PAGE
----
Getting the right kind of windows and doors is one of the most important things you will ever do for your home. Not only do they drastically effect the aesthetics of your home, but they have the ability to increase the resale value of your home and to keep it energy efficient, so making the right decisions when buying is essential.
Not sure where to start? Find out everything you need to know about buying doors and windows for each season by informing yourself with the following guide.
What to Look for when Buying Windows
Windows come in several designs that all function differently. Casement windows use a crank, single/double-hung slide up and down, while slider windows open right-left. You can also get a fixed window which doesn’t open at all; a perfect option for windows in high areas that can’t be reached.
A good option is mixing both – installing opening windows where there are prevailing winds and thus fresh air for your home, and using fixed windows elsewhere.
For material, find something that is strong and is less likely to warp when the thermostat changes. These windows can be found through high quality companies like Heritage Homes and often last longer.
Your options with windows aren’t extraordinarily extensive, but they do offer benefits that differ greatly: wood, which has good insulation and is affordable, but can be damaged by moisture and warp; aluminum, which is strong and low maintenance, but conducts heat; vinyl or PVC, which won’t get moisture damage and is affordable, but can leak air if the frame contracts during cold weather; and fiberglass, which are durable, strong, and offer great insulation and resistant to temperature shifts, but come with a premium price tag.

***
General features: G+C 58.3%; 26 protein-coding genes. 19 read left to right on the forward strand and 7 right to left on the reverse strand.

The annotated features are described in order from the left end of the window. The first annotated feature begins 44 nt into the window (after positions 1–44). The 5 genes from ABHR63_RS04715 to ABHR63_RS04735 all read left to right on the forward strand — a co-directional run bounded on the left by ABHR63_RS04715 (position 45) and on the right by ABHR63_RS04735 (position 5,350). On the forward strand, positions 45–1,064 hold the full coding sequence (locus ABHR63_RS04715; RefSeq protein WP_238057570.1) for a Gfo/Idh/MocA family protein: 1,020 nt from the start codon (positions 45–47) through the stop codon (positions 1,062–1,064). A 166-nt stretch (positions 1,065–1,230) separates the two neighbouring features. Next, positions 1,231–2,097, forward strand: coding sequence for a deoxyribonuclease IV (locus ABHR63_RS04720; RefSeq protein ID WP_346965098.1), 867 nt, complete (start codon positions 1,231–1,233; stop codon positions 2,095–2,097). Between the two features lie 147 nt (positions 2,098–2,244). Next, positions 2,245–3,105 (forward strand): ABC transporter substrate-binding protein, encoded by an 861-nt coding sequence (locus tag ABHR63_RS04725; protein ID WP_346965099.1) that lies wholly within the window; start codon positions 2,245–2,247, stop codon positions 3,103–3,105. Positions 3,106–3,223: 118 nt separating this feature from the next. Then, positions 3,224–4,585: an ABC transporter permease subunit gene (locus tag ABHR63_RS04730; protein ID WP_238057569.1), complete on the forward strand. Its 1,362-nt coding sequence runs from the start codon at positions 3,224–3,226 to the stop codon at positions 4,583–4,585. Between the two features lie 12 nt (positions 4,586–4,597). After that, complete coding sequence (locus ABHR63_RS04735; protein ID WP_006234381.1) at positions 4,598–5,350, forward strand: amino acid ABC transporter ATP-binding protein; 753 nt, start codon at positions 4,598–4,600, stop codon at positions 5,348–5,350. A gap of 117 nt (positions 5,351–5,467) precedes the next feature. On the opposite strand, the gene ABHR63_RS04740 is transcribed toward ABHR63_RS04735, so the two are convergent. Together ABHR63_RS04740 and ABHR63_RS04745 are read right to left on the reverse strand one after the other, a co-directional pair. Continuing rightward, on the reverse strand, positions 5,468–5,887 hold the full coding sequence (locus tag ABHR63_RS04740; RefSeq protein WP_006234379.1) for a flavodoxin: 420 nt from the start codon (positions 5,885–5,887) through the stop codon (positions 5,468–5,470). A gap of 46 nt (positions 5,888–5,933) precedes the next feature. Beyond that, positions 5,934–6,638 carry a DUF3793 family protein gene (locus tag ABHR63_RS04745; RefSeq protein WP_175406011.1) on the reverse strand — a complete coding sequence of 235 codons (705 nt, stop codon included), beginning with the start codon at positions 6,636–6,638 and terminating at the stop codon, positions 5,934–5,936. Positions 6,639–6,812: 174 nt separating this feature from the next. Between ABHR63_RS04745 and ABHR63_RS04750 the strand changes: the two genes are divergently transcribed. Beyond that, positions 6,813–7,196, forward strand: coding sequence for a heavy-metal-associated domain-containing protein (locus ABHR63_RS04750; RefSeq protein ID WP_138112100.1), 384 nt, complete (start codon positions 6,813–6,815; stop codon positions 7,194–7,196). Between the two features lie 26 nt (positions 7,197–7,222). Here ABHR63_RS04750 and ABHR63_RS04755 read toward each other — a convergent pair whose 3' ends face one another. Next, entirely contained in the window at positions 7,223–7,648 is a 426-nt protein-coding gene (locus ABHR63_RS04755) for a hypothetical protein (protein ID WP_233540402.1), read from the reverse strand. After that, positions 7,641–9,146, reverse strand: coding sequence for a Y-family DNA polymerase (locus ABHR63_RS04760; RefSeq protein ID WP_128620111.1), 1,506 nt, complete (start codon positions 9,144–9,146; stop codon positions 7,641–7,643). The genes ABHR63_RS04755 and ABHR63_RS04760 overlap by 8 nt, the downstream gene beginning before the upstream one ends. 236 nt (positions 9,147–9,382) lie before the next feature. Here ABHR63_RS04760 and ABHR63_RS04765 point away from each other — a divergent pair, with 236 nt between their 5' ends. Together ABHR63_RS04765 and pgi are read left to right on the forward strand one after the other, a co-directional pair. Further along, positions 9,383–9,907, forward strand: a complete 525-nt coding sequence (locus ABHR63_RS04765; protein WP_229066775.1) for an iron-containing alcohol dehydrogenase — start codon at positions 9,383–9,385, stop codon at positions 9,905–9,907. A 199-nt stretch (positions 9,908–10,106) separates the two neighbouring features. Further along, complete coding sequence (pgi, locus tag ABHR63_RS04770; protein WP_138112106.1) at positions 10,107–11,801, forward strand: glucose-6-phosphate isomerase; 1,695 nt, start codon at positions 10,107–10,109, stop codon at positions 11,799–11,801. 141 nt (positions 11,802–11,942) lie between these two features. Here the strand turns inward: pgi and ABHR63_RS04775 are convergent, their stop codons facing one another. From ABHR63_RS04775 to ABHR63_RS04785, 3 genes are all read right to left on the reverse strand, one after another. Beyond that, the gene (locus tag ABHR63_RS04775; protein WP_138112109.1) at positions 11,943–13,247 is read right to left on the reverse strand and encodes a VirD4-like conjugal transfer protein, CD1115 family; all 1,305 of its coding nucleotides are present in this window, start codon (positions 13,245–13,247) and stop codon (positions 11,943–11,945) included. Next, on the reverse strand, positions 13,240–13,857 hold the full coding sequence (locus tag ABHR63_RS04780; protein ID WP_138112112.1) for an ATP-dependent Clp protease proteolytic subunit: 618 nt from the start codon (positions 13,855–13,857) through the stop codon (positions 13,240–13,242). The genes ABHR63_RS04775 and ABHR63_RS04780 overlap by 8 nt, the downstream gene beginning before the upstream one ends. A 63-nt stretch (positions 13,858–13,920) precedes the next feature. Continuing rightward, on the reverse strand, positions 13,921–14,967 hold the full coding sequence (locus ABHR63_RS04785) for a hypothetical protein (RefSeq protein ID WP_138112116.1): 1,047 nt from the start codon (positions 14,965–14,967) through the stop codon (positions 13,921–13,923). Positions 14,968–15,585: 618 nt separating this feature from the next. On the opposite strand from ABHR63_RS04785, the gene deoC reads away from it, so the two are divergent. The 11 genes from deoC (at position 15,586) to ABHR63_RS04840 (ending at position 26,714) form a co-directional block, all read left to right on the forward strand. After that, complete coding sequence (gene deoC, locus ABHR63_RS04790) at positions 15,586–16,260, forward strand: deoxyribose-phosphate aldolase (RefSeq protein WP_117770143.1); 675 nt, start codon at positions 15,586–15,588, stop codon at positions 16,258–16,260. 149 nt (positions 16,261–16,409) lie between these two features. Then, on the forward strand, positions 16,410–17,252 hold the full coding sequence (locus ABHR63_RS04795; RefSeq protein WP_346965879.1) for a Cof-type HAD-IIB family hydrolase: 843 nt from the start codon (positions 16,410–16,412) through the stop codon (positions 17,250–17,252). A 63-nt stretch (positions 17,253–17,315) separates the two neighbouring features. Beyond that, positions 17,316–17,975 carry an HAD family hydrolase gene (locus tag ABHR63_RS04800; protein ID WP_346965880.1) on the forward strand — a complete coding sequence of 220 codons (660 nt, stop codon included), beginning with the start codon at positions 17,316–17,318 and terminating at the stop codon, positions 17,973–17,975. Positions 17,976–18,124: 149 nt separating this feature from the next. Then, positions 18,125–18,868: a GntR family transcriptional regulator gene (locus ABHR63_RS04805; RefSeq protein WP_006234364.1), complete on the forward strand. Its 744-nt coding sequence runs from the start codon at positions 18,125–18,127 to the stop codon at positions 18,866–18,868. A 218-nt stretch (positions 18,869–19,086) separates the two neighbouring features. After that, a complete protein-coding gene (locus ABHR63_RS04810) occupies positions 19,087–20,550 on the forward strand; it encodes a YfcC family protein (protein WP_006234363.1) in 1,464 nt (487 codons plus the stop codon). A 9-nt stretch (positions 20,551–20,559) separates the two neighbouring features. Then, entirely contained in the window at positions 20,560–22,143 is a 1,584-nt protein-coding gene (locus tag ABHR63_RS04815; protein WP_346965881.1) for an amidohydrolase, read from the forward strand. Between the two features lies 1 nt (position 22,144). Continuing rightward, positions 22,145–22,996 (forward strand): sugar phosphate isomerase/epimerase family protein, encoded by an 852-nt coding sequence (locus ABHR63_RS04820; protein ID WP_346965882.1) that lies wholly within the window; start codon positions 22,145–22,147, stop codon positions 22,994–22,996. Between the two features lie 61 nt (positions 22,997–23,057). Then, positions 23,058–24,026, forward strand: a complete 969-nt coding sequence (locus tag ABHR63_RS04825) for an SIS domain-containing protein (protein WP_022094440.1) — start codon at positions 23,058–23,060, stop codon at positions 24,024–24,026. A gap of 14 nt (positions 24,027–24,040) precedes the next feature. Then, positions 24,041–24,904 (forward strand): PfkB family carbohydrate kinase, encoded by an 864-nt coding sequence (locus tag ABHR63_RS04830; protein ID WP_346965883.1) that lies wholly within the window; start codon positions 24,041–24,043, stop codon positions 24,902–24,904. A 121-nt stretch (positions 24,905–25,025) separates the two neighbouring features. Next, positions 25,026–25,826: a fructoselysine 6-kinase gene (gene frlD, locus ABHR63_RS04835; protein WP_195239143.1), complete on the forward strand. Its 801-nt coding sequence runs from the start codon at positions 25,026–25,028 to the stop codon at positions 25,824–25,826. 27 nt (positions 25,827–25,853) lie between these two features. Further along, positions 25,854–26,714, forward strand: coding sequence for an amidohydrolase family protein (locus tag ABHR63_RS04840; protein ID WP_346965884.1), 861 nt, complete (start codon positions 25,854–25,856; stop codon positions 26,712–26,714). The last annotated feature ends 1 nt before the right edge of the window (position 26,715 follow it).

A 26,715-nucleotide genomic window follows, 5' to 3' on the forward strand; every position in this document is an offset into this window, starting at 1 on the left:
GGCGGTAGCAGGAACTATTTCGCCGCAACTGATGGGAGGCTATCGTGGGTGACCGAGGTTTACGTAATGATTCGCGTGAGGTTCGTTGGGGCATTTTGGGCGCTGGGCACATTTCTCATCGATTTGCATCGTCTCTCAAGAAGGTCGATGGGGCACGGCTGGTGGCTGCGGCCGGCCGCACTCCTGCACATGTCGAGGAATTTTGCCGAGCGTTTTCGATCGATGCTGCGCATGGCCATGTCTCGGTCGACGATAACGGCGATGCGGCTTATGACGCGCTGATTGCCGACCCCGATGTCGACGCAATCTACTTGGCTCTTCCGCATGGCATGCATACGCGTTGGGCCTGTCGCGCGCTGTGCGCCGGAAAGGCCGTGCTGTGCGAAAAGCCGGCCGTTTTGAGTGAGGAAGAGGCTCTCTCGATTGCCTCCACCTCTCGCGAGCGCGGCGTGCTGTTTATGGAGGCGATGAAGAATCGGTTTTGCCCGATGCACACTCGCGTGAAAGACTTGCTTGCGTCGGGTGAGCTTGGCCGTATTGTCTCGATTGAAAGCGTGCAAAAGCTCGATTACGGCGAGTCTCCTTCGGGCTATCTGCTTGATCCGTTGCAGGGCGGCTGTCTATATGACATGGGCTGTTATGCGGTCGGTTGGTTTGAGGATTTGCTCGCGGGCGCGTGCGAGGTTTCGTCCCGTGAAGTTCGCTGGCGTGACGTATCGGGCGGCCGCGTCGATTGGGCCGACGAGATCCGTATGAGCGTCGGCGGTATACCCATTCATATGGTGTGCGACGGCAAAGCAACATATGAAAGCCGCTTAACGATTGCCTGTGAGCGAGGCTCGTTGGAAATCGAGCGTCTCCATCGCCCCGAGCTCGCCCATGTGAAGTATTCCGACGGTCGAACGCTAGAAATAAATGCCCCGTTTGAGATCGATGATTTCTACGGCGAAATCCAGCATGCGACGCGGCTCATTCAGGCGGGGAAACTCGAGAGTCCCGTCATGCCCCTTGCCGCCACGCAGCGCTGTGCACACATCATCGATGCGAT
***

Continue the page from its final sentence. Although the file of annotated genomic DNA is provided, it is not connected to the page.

While certain window types do have their downfalls, they’re drastically reduced when the window is installed properly.
The number of panes, or glazing, is also important. Double-paned windows are more energy efficient, while triple panes, though more expensive, offer the best efficiency when it comes to saving energy and preventing heat loss. Triple paned windows can also cut down on the risk of moisture damage due to condensation. New options for glazing include interior films replacing traditional glass, which can more than double the efficiency of existing glass panes.
Remember, when shopping for windows, consider the cost of the window over its lifetime – and not merely the up-front price. In other words, you get what you pay for, and opting for highly energy efficient windows can more than pay for themselves when it comes to your hydro bill.
What to Look for when Buying Doors
Many of the same considerations with windows can apply to doors, which can also feature glass panes. When it comes to materials, just like windows, doors are also subject to the same forces of moisture damage and warping.
Some general tips here are that wood doors, while appealing to look at, offer poor insulation. For maximum energy efficiency, consider a door with a strong inner core.
Seals for your door are also important, so get seals that are Energy Star approved. And don’t skimp on the handle –cheaper handles will leak out air, adding inefficiency. A storm door can also help keep energy in and block heat leakage in winter.
In other words, don’t view the door as an aesthetic choice and keep performance and lifespan considerations in mind.
For further information, contact Heritage Home today!